Hearing loss is not as minor as it sounds

Have you been feeling that others are mumbling or speaking very softly these days? Have you been turning up the volume of your television or sitting closer to it than before?

Have you been feeling that others are mumbling or speaking very softly these days? Have you been turning up the volume of your television or sitting closer to it than before?

According to Statistics Canada, over one million Canadians have a diagnosed hearing impairment and it is suspected that an equal number are experiencing hearing impairment, but are undiagnosed. It is estimated that more than half of Canadians over the age of 65 will experience some hearing difficulties.

Three types of hearing loss exist, depending on the part of the hearing system that is affected. Conductive hearing loss occurs when sound is not conducted efficiently through the outer ear canal to the ear drum and the inner ear. This is associated with conditions such as wax impaction, tumours in the ear, fluid in the middle ear, infections, perforated eardrum etc. These cause difficulty in hearing faint sounds and can be corrected medically or surgically.

Sensorineural hearing loss (SNHL) occurs when there is damage to the inner ear or to the nerve pathways from the ear to the brain. The common causes of SNHL are aging-related changes in the ear, overexposure to loud noise, medications and chemicals, hereditary hearing loss, head injury, or structural abnormalities of the inner ear. SNHL reduces our ability to hear high frequency consonants in normal speech as well as the ability to hear faint sounds and can be managed with hearing aids.

While 25 per cent of hearing loss is attributed to aging, a larger percentage is noise-induced. Seniors with SNHL have difficulty distinguishing consonants such as z, s, sh, f, p, k, t, and g. This affects ability to understand speech. Low-frequency hearing loss has little impact on speech recognition.

Seniors with high-frequency hearing loss will usually try to compensate by increasing the volume of the TV and radio, or moving closer to the TV, because the recognition of consonants can be increased by simply increasing the loudness. Alternatively, they may reduce social interactions to avoid embarrassing situations.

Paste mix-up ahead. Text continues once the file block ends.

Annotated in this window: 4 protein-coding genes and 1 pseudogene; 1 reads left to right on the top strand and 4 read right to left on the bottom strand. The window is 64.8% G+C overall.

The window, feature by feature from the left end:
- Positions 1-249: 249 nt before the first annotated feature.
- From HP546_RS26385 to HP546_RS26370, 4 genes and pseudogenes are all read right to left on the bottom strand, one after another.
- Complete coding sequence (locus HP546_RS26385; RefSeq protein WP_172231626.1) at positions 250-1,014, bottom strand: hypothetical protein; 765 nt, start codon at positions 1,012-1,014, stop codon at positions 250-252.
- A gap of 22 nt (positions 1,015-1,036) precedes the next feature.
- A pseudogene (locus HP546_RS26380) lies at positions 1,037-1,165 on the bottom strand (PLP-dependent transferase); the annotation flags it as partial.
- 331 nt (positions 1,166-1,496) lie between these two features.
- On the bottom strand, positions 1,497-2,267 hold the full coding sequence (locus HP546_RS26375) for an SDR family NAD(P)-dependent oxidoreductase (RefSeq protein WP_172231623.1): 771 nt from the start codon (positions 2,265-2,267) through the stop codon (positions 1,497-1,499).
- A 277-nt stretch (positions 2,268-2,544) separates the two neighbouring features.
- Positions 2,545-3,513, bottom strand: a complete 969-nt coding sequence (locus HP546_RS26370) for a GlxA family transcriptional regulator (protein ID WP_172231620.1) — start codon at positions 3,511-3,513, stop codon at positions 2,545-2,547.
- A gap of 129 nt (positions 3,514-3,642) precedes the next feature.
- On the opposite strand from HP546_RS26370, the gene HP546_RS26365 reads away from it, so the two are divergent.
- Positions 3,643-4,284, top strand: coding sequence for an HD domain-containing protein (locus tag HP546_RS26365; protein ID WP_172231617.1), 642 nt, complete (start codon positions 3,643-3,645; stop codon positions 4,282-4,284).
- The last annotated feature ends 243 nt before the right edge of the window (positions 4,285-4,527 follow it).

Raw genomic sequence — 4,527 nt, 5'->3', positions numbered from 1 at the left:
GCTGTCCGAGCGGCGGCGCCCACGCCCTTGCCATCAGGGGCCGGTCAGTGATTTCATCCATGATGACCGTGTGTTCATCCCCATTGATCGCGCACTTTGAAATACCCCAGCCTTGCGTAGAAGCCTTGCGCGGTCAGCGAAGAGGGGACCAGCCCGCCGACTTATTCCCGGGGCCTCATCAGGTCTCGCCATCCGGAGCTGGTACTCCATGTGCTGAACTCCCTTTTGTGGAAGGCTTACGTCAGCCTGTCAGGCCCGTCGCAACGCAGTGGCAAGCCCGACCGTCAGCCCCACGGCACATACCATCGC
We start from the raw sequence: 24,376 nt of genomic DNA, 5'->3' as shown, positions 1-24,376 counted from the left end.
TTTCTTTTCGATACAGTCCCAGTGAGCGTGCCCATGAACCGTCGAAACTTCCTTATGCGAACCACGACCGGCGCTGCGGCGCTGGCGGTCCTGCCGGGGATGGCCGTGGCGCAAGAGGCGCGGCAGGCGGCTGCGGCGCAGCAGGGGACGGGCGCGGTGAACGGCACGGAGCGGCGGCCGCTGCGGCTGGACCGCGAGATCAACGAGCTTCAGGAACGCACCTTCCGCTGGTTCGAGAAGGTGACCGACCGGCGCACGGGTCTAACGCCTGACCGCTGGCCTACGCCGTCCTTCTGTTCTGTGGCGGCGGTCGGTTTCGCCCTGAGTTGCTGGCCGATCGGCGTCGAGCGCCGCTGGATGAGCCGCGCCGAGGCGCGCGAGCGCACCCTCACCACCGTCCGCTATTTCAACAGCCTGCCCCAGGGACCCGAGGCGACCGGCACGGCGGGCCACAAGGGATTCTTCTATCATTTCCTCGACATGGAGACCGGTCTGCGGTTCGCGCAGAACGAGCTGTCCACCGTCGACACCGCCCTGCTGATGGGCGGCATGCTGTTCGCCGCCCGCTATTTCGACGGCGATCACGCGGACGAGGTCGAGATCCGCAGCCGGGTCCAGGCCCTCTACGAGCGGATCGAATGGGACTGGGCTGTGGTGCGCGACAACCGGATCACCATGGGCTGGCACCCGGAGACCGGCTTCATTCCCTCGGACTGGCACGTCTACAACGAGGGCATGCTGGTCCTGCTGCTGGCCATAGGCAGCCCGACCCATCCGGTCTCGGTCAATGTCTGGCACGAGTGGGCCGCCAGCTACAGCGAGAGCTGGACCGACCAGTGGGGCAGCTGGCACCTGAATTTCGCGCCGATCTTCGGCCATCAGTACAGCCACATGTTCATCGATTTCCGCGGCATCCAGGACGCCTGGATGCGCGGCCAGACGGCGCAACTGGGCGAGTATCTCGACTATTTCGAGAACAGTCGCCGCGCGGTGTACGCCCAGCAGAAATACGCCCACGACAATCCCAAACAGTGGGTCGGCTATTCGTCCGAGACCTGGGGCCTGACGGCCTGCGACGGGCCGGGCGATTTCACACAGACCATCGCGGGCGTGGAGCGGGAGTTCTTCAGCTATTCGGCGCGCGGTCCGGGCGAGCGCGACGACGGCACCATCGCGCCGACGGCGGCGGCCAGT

Hearing loss can affect our self-esteem, and lead to depression and social withdrawal. In a 10-year longitudinal study, persons with hearing loss were found to have increased brain tissue loss, especially in the parts of the brain responsible for processing sound and speech. This highlights the importance of treating hearing loss sooner rather than later.

Another study conducted at John Hopkins Institute links hearing loss to three-fold increased risk of falling, 36 per cent higher probability of prolonged illnesses, and 56 per cent higher risk of depression.

The inference is that hearing loss is not to be viewed as an inconsequential part of aging, but as a real health concern.

Padmaja Genesh holds a bachelor degree in medicine and surgery as well as a bachelor degree in Gerontology, and has spent several years teaching and working with health care agencies. Comment to padmajaganeshy@yahoo.ca

Just Posted

Several Red Deer businesses’ phone/fax lines taken over by ‘spoofers’

Same ‘prank’ calls were made as happened with RedCliff RCMP

Red Deer apartment project opposed by some neighbours

Two buildings proposed for a site in Normandeau with existing four apartment complexes

Red Deer’s osprey cam celebrities are back

FortisAlberta has webcam set up at nest created as part of avian protection program

Red Deer PCN Women’s Fun Run introduces Community Diaper Dash

Central Albertans will make a dash in diapers to bring lunches to… Continue reading

Cast your votes for the Best of Red Deer

Nominations for the Best of Red Deer Readers’ Choice Awards are officially… Continue reading

Opinion: Schools can’t be exempt from scrutiny

This weekend’s meeting of the Alberta School Councils’ Association promises to be… Continue reading

Bishop now the Stars goalie trying to beat Blues in playoffs

Ben Bishop grew up rooting for the St. Louis Blues before being… Continue reading

Nashville gets its chance to step up for NFL draft

NASHVILLE — Broadway in downtown Nashville is as lively a place as… Continue reading

The Cranberries, still in mourning, return for the last time

NEW YORK — Whether or not there would be a final Cranberries’… Continue reading

Dance studio owner in dispute with Burton Cummings fined for noise ticket

MOOSE JAW, Sask. — The owner of a dance fitness studio who… Continue reading

Gardening: Time and effort key to buying garden plants

Greenhouses, garden centers and box stores are set to start selling bedding… Continue reading

Montreal native Nicholas Latifi off to solid start on Formula 2 race circuit

Practice makes perfect for Canadian Nicholas Latifi. The 23-year-old Montreal auto racer… Continue reading

Most Read